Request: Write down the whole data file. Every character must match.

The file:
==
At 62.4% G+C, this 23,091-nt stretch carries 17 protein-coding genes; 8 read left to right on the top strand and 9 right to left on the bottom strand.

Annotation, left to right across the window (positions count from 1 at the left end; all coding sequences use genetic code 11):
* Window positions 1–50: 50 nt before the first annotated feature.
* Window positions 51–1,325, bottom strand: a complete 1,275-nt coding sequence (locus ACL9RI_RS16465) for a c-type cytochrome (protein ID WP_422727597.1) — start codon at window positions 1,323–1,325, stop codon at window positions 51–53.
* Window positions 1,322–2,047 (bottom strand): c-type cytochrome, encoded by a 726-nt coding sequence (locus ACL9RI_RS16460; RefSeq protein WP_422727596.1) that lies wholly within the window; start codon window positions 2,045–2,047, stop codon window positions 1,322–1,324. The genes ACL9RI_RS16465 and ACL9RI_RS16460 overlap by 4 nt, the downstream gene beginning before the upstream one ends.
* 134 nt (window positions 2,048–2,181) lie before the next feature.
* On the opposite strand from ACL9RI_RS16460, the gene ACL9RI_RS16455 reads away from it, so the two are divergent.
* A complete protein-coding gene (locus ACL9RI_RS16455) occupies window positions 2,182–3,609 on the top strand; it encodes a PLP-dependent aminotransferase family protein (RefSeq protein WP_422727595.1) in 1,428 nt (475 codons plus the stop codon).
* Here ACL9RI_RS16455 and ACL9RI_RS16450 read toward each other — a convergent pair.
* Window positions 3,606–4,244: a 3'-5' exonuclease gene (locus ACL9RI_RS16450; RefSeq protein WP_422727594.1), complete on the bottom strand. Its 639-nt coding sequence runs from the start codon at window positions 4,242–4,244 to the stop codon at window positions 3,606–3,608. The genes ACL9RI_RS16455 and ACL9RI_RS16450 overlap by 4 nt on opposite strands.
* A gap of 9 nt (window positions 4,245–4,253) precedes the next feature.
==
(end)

At 62.4% G+C, this 23,091-nt stretch carries 17 protein-coding genes; 8 read left to right on the top strand and 9 right to left on the bottom strand.

Annotation, left to right across the window (positions count from 1 at the left end; all coding sequences use genetic code 11):
* Window positions 1–50: 50 nt before the first annotated feature.
* Window positions 51–1,325, bottom strand: a complete 1,275-nt coding sequence (locus ACL9RI_RS16465) for a c-type cytochrome (protein ID WP_422727597.1) — start codon at window positions 1,323–1,325, stop codon at window positions 51–53.
* Window positions 1,322–2,047 (bottom strand): c-type cytochrome, encoded by a 726-nt coding sequence (locus ACL9RI_RS16460; RefSeq protein WP_422727596.1) that lies wholly within the window; start codon window positions 2,045–2,047, stop codon window positions 1,322–1,324. The genes ACL9RI_RS16465 and ACL9RI_RS16460 overlap by 4 nt, the downstream gene beginning before the upstream one ends.
* 134 nt (window positions 2,048–2,181) lie before the next feature.
* On the opposite strand from ACL9RI_RS16460, the gene ACL9RI_RS16455 reads away from it, so the two are divergent.
* A complete protein-coding gene (locus ACL9RI_RS16455) occupies window positions 2,182–3,609 on the top strand; it encodes a PLP-dependent aminotransferase family protein (RefSeq protein WP_422727595.1) in 1,428 nt (475 codons plus the stop codon).
* Here ACL9RI_RS16455 and ACL9RI_RS16450 read toward each other — a convergent pair.
* Window positions 3,606–4,244: a 3'-5' exonuclease gene (locus ACL9RI_RS16450; RefSeq protein WP_422727594.1), complete on the bottom strand. Its 639-nt coding sequence runs from the start codon at window positions 4,242–4,244 to the stop codon at window positions 3,606–3,608. The genes ACL9RI_RS16455 and ACL9RI_RS16450 overlap by 4 nt on opposite strands.
* A gap of 9 nt (window positions 4,245–4,253) precedes the next feature.